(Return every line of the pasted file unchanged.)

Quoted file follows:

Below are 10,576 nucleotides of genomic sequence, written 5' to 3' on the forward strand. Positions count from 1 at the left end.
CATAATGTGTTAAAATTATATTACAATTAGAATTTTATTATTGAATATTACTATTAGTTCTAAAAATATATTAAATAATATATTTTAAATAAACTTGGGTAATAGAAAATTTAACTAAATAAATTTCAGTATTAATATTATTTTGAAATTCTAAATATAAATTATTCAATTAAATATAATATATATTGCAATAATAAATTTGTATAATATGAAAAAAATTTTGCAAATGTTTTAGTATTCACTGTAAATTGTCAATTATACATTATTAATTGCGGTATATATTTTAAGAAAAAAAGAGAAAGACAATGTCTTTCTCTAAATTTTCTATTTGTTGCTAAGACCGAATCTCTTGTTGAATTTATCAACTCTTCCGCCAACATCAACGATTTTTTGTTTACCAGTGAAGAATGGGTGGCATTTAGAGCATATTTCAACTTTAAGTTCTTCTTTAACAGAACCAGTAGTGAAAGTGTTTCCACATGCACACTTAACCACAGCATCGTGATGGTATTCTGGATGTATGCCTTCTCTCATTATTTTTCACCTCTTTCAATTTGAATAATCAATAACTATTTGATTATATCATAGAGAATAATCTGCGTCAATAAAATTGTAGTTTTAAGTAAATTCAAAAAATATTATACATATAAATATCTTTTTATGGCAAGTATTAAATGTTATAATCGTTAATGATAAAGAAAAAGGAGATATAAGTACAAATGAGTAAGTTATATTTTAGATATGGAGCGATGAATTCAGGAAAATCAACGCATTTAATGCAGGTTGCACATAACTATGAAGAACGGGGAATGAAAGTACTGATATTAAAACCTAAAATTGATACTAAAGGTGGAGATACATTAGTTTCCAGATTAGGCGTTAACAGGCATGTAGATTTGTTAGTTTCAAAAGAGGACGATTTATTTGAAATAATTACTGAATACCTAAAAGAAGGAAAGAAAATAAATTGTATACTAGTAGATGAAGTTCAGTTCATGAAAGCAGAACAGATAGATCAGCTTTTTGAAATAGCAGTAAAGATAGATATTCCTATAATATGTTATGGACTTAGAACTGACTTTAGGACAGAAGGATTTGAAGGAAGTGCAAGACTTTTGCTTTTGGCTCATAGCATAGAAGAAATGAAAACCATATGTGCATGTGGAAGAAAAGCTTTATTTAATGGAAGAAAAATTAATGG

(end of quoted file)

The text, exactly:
Below are 10,576 nucleotides of genomic sequence, written 5' to 3' on the forward strand. Positions count from 1 at the left end.
CATAATGTGTTAAAATTATATTACAATTAGAATTTTATTATTGAATATTACTATTAGTTCTAAAAATATATTAAATAATATATTTTAAATAAACTTGGGTAATAGAAAATTTAACTAAATAAATTTCAGTATTAATATTATTTTGAAATTCTAAATATAAATTATTCAATTAAATATAATATATATTGCAATAATAAATTTGTATAATATGAAAAAAATTTTGCAAATGTTTTAGTATTCACTGTAAATTGTCAATTATACATTATTAATTGCGGTATATATTTTAAGAAAAAAAGAGAAAGACAATGTCTTTCTCTAAATTTTCTATTTGTTGCTAAGACCGAATCTCTTGTTGAATTTATCAACTCTTCCGCCAACATCAACGATTTTTTGTTTACCAGTGAAGAATGGGTGGCATTTAGAGCATATTTCAACTTTAAGTTCTTCTTTAACAGAACCAGTAGTGAAAGTGTTTCCACATGCACACTTAACCACAGCATCGTGATGGTATTCTGGATGTATGCCTTCTCTCATTATTTTTCACCTCTTTCAATTTGAATAATCAATAACTATTTGATTATATCATAGAGAATAATCTGCGTCAATAAAATTGTAGTTTTAAGTAAATTCAAAAAATATTATACATATAAATATCTTTTTATGGCAAGTATTAAATGTTATAATCGTTAATGATAAAGAAAAAGGAGATATAAGTACAAATGAGTAAGTTATATTTTAGATATGGAGCGATGAATTCAGGAAAATCAACGCATTTAATGCAGGTTGCACATAACTATGAAGAACGGGGAATGAAAGTACTGATATTAAAACCTAAAATTGATACTAAAGGTGGAGATACATTAGTTTCCAGATTAGGCGTTAACAGGCATGTAGATTTGTTAGTTTCAAAAGAGGACGATTTATTTGAAATAATTACTGAATACCTAAAAGAAGGAAAGAAAATAAATTGTATACTAGTAGATGAAGTTCAGTTCATGAAAGCAGAACAGATAGATCAGCTTTTTGAAATAGCAGTAAAGATAGATATTCCTATAATATGTTATGGACTTAGAACTGACTTTAGGACAGAAGGATTTGAAGGAAGTGCAAGACTTTTGCTTTTGGCTCATAGCATAGAAGAAATGAAAACCATATGTGCATGTGGAAGAAAAGCTTTATTTAATGGAAGAAAAATTAATGG